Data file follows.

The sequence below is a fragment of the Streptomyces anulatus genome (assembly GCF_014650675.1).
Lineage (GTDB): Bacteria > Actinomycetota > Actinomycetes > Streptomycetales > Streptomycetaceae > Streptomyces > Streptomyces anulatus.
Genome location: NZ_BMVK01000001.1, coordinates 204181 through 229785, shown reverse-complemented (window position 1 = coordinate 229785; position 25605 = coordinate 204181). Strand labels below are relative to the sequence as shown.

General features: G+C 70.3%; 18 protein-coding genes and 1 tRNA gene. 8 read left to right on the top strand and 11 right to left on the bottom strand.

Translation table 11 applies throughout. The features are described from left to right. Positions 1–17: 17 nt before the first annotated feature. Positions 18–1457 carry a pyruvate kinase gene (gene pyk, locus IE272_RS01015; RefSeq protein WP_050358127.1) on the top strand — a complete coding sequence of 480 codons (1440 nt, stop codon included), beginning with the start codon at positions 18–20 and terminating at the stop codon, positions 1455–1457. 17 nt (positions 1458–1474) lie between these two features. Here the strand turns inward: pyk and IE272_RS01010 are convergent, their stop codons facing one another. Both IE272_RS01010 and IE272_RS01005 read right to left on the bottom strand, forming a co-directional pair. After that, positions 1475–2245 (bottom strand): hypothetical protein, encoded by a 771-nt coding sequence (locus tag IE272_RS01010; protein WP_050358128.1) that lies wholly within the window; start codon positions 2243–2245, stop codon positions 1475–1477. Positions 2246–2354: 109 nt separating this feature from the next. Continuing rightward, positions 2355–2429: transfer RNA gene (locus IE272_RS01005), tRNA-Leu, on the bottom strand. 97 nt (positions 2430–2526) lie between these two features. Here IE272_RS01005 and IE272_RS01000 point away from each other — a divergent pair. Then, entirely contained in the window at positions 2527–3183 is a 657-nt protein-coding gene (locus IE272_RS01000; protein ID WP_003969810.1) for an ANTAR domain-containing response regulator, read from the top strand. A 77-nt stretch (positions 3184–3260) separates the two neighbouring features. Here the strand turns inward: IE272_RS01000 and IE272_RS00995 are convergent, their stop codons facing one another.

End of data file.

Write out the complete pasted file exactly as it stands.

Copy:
The sequence below is a fragment of the Streptomyces anulatus genome (assembly GCF_014650675.1).
Lineage (GTDB): Bacteria > Actinomycetota > Actinomycetes > Streptomycetales > Streptomycetaceae > Streptomyces > Streptomyces anulatus.
Genome location: NZ_BMVK01000001.1, coordinates 204181 through 229785, shown reverse-complemented (window position 1 = coordinate 229785; position 25605 = coordinate 204181). Strand labels below are relative to the sequence as shown.

General features: G+C 70.3%; 18 protein-coding genes and 1 tRNA gene. 8 read left to right on the top strand and 11 right to left on the bottom strand.

Translation table 11 applies throughout. The features are described from left to right. Positions 1–17: 17 nt before the first annotated feature. Positions 18–1457 carry a pyruvate kinase gene (gene pyk, locus IE272_RS01015; RefSeq protein WP_050358127.1) on the top strand — a complete coding sequence of 480 codons (1440 nt, stop codon included), beginning with the start codon at positions 18–20 and terminating at the stop codon, positions 1455–1457. 17 nt (positions 1458–1474) lie between these two features. Here the strand turns inward: pyk and IE272_RS01010 are convergent, their stop codons facing one another. Both IE272_RS01010 and IE272_RS01005 read right to left on the bottom strand, forming a co-directional pair. After that, positions 1475–2245 (bottom strand): hypothetical protein, encoded by a 771-nt coding sequence (locus tag IE272_RS01010; protein WP_050358128.1) that lies wholly within the window; start codon positions 2243–2245, stop codon positions 1475–1477. Positions 2246–2354: 109 nt separating this feature from the next. Continuing rightward, positions 2355–2429: transfer RNA gene (locus IE272_RS01005), tRNA-Leu, on the bottom strand. 97 nt (positions 2430–2526) lie between these two features. Here IE272_RS01005 and IE272_RS01000 point away from each other — a divergent pair. Then, entirely contained in the window at positions 2527–3183 is a 657-nt protein-coding gene (locus IE272_RS01000; protein ID WP_003969810.1) for an ANTAR domain-containing response regulator, read from the top strand. A 77-nt stretch (positions 3184–3260) separates the two neighbouring features. Here the strand turns inward: IE272_RS01000 and IE272_RS00995 are convergent, their stop codons facing one another.